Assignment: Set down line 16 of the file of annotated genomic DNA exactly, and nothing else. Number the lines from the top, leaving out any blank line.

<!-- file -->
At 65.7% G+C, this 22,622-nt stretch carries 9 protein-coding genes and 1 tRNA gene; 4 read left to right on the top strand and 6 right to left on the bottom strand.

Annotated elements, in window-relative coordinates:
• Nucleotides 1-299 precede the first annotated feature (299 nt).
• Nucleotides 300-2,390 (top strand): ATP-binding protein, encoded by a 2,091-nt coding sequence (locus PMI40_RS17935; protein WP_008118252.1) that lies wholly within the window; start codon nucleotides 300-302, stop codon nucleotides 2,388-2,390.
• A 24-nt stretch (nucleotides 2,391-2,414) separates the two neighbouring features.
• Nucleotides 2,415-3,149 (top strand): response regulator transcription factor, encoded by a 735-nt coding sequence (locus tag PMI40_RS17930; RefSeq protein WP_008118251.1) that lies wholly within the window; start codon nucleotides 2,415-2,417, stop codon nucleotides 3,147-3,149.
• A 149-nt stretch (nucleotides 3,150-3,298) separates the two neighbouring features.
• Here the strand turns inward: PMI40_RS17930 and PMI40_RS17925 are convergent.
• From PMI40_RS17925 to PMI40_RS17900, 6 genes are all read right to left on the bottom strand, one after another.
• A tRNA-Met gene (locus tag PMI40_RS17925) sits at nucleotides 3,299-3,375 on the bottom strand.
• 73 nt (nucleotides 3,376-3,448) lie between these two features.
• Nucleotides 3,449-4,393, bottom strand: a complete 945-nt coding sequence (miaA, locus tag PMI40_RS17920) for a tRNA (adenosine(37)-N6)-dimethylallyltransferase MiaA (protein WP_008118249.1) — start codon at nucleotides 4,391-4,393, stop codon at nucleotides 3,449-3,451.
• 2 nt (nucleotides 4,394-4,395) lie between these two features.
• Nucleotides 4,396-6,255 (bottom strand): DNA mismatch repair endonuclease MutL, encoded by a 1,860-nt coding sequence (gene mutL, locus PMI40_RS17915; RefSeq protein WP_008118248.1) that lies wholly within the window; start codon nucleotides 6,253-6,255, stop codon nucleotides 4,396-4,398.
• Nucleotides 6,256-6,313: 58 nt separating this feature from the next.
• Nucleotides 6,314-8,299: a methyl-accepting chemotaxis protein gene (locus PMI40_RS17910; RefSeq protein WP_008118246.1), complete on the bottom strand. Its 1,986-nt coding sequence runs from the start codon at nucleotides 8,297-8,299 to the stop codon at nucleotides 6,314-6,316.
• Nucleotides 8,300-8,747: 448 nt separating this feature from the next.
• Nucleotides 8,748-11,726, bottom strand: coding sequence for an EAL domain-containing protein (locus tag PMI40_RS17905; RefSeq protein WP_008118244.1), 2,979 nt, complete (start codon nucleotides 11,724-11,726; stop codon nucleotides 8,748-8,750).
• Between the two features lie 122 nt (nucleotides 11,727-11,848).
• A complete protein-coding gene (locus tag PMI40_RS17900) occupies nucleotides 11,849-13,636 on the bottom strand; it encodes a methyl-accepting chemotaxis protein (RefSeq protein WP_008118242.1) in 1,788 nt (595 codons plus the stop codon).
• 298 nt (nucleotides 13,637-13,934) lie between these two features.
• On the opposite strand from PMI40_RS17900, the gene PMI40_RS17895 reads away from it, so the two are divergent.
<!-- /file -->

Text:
• Nucleotides 6,314-8,299: a methyl-accepting chemotaxis protein gene (locus PMI40_RS17910; RefSeq protein WP_008118246.1), complete on the bottom strand. Its 1,986-nt coding sequence runs from the start codon at nucleotides 8,297-8,299 to the stop codon at nucleotides 6,314-6,316.